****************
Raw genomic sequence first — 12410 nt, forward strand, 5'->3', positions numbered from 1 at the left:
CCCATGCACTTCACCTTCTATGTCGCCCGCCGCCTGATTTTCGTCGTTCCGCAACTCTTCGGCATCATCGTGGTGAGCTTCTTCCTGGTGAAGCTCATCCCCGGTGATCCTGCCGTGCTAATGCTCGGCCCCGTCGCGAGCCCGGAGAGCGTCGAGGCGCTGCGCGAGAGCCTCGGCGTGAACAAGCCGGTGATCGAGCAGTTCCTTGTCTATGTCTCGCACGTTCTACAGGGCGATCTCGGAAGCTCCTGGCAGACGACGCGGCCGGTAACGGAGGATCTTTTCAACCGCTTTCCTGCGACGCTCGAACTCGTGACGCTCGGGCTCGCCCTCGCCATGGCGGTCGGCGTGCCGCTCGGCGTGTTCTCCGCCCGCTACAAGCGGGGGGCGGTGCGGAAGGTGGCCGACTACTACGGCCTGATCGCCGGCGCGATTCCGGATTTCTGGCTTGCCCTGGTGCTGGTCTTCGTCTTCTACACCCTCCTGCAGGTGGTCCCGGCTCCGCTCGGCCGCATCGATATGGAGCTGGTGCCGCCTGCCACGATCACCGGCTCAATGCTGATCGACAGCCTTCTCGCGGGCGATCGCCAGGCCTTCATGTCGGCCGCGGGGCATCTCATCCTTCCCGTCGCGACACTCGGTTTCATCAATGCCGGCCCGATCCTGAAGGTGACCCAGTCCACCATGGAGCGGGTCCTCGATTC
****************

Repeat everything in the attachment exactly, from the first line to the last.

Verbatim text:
Raw genomic sequence first — 12410 nt, forward strand, 5'->3', positions numbered from 1 at the left:
CCCATGCACTTCACCTTCTATGTCGCCCGCCGCCTGATTTTCGTCGTTCCGCAACTCTTCGGCATCATCGTGGTGAGCTTCTTCCTGGTGAAGCTCATCCCCGGTGATCCTGCCGTGCTAATGCTCGGCCCCGTCGCGAGCCCGGAGAGCGTCGAGGCGCTGCGCGAGAGCCTCGGCGTGAACAAGCCGGTGATCGAGCAGTTCCTTGTCTATGTCTCGCACGTTCTACAGGGCGATCTCGGAAGCTCCTGGCAGACGACGCGGCCGGTAACGGAGGATCTTTTCAACCGCTTTCCTGCGACGCTCGAACTCGTGACGCTCGGGCTCGCCCTCGCCATGGCGGTCGGCGTGCCGCTCGGCGTGTTCTCCGCCCGCTACAAGCGGGGGGCGGTGCGGAAGGTGGCCGACTACTACGGCCTGATCGCCGGCGCGATTCCGGATTTCTGGCTTGCCCTGGTGCTGGTCTTCGTCTTCTACACCCTCCTGCAGGTGGTCCCGGCTCCGCTCGGCCGCATCGATATGGAGCTGGTGCCGCCTGCCACGATCACCGGCTCAATGCTGATCGACAGCCTTCTCGCGGGCGATCGCCAGGCCTTCATGTCGGCCGCGGGGCATCTCATCCTTCCCGTCGCGACACTCGGTTTCATCAATGCCGGCCCGATCCTGAAGGTGACCCAGTCCACCATGGAGCGGGTCCTCGATTC